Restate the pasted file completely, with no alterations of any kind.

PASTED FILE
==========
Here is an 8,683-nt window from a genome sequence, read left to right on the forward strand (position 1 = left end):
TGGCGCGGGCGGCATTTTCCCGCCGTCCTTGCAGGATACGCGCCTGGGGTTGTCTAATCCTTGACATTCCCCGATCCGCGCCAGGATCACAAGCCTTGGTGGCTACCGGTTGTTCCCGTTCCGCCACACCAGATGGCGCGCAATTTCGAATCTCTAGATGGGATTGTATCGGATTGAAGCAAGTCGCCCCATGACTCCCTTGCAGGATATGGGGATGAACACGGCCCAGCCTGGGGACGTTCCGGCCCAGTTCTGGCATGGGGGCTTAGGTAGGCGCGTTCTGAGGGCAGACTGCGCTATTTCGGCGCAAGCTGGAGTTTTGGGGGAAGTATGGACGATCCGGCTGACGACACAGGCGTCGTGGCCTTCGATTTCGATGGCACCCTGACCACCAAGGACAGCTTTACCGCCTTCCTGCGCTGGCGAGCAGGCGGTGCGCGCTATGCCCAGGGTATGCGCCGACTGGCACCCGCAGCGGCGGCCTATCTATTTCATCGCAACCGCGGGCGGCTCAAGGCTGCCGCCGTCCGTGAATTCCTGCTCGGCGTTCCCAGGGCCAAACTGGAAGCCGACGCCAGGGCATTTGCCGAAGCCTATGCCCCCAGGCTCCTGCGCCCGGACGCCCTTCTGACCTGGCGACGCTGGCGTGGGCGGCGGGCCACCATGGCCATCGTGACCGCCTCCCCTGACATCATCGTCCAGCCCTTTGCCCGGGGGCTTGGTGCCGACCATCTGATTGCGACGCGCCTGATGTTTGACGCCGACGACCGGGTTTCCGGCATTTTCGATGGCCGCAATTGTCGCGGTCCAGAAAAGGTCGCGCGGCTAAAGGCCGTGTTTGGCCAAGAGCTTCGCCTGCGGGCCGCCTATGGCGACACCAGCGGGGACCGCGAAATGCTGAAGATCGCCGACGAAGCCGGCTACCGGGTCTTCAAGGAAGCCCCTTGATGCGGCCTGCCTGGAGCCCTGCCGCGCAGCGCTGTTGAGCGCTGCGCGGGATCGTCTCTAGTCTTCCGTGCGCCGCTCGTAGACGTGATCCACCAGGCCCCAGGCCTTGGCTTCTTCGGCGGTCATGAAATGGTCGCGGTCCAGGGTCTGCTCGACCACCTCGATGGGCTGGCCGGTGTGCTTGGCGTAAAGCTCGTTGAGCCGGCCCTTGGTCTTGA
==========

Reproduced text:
Here is an 8,683-nt window from a genome sequence, read left to right on the forward strand (position 1 = left end):
TGGCGCGGGCGGCATTTTCCCGCCGTCCTTGCAGGATACGCGCCTGGGGTTGTCTAATCCTTGACATTCCCCGATCCGCGCCAGGATCACAAGCCTTGGTGGCTACCGGTTGTTCCCGTTCCGCCACACCAGATGGCGCGCAATTTCGAATCTCTAGATGGGATTGTATCGGATTGAAGCAAGTCGCCCCATGACTCCCTTGCAGGATATGGGGATGAACACGGCCCAGCCTGGGGACGTTCCGGCCCAGTTCTGGCATGGGGGCTTAGGTAGGCGCGTTCTGAGGGCAGACTGCGCTATTTCGGCGCAAGCTGGAGTTTTGGGGGAAGTATGGACGATCCGGCTGACGACACAGGCGTCGTGGCCTTCGATTTCGATGGCACCCTGACCACCAAGGACAGCTTTACCGCCTTCCTGCGCTGGCGAGCAGGCGGTGCGCGCTATGCCCAGGGTATGCGCCGACTGGCACCCGCAGCGGCGGCCTATCTATTTCATCGCAACCGCGGGCGGCTCAAGGCTGCCGCCGTCCGTGAATTCCTGCTCGGCGTTCCCAGGGCCAAACTGGAAGCCGACGCCAGGGCATTTGCCGAAGCCTATGCCCCCAGGCTCCTGCGCCCGGACGCCCTTCTGACCTGGCGACGCTGGCGTGGGCGGCGGGCCACCATGGCCATCGTGACCGCCTCCCCTGACATCATCGTCCAGCCCTTTGCCCGGGGGCTTGGTGCCGACCATCTGATTGCGACGCGCCTGATGTTTGACGCCGACGACCGGGTTTCCGGCATTTTCGATGGCCGCAATTGTCGCGGTCCAGAAAAGGTCGCGCGGCTAAAGGCCGTGTTTGGCCAAGAGCTTCGCCTGCGGGCCGCCTATGGCGACACCAGCGGGGACCGCGAAATGCTGAAGATCGCCGACGAAGCCGGCTACCGGGTCTTCAAGGAAGCCCCTTGATGCGGCCTGCCTGGAGCCCTGCCGCGCAGCGCTGTTGAGCGCTGCGCGGGATCGTCTCTAGTCTTCCGTGCGCCGCTCGTAGACGTGATCCACCAGGCCCCAGGCCTTGGCTTCTTCGGCGGTCATGAAATGGTCGCGGTCCAGGGTCTGCTCGACCACCTCGATGGGCTGGCCGGTGTGCTTGGCGTAAAGCTCGTTGAGCCGGCCCTTGGTCTTGA